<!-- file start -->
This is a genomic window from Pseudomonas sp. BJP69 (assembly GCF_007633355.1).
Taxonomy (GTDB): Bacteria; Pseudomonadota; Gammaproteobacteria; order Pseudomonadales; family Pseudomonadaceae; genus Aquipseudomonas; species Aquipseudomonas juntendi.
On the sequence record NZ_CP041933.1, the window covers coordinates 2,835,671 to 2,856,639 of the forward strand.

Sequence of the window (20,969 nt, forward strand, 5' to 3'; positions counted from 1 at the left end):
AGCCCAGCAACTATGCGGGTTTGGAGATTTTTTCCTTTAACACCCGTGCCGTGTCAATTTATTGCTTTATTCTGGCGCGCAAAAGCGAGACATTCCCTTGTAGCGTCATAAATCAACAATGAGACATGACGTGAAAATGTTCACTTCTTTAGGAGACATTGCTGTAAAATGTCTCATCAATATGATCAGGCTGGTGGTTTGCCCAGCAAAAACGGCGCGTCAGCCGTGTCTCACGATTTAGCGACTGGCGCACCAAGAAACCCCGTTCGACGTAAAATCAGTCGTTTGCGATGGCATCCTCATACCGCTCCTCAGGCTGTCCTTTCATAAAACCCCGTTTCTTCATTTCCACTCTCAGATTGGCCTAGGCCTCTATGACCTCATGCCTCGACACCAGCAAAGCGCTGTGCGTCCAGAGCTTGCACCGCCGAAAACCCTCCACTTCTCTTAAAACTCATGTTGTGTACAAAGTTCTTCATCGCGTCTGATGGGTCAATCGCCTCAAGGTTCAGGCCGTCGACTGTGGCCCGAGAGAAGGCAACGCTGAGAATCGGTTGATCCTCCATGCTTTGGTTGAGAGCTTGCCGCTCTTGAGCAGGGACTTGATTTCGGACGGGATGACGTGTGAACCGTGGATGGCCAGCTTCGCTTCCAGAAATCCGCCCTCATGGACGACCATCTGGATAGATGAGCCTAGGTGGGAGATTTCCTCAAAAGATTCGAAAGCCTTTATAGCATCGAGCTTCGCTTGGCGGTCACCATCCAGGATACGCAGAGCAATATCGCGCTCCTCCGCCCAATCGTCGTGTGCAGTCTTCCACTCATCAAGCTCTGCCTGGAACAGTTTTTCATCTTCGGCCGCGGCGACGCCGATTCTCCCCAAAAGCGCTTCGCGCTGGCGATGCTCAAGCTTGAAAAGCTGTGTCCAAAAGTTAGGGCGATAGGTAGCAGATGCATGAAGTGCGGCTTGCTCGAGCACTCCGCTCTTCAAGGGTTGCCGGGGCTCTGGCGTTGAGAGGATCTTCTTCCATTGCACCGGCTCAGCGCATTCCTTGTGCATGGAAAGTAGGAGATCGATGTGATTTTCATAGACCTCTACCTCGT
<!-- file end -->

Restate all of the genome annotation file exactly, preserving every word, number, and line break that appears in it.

This is a genomic window from Pseudomonas sp. BJP69 (assembly GCF_007633355.1).
Taxonomy (GTDB): Bacteria; Pseudomonadota; Gammaproteobacteria; order Pseudomonadales; family Pseudomonadaceae; genus Aquipseudomonas; species Aquipseudomonas juntendi.
On the sequence record NZ_CP041933.1, the window covers coordinates 2,835,671 to 2,856,639 of the forward strand.

Sequence of the window (20,969 nt, forward strand, 5' to 3'; positions counted from 1 at the left end):
AGCCCAGCAACTATGCGGGTTTGGAGATTTTTTCCTTTAACACCCGTGCCGTGTCAATTTATTGCTTTATTCTGGCGCGCAAAAGCGAGACATTCCCTTGTAGCGTCATAAATCAACAATGAGACATGACGTGAAAATGTTCACTTCTTTAGGAGACATTGCTGTAAAATGTCTCATCAATATGATCAGGCTGGTGGTTTGCCCAGCAAAAACGGCGCGTCAGCCGTGTCTCACGATTTAGCGACTGGCGCACCAAGAAACCCCGTTCGACGTAAAATCAGTCGTTTGCGATGGCATCCTCATACCGCTCCTCAGGCTGTCCTTTCATAAAACCCCGTTTCTTCATTTCCACTCTCAGATTGGCCTAGGCCTCTATGACCTCATGCCTCGACACCAGCAAAGCGCTGTGCGTCCAGAGCTTGCACCGCCGAAAACCCTCCACTTCTCTTAAAACTCATGTTGTGTACAAAGTTCTTCATCGCGTCTGATGGGTCAATCGCCTCAAGGTTCAGGCCGTCGACTGTGGCCCGAGAGAAGGCAACGCTGAGAATCGGTTGATCCTCCATGCTTTGGTTGAGAGCTTGCCGCTCTTGAGCAGGGACTTGATTTCGGACGGGATGACGTGTGAACCGTGGATGGCCAGCTTCGCTTCCAGAAATCCGCCCTCATGGACGACCATCTGGATAGATGAGCCTAGGTGGGAGATTTCCTCAAAAGATTCGAAAGCCTTTATAGCATCGAGCTTCGCTTGGCGGTCACCATCCAGGATACGCAGAGCAATATCGCGCTCCTCCGCCCAATCGTCGTGTGCAGTCTTCCACTCATCAAGCTCTGCCTGGAACAGTTTTTCATCTTCGGCCGCGGCGACGCCGATTCTCCCCAAAAGCGCTTCGCGCTGGCGATGCTCAAGCTTGAAAAGCTGTGTCCAAAAGTTAGGGCGATAGGTAGCAGATGCATGAAGTGCGGCTTGCTCGAGCACTCCGCTCTTCAAGGGTTGCCGGGGCTCTGGCGTTGAGAGGATCTTCTTCCATTGCACCGGCTCAGCGCATTCCTTGTGCATGGAAAGTAGGAGATCGATGTGATTTTCATAGACCTCTACCTCGT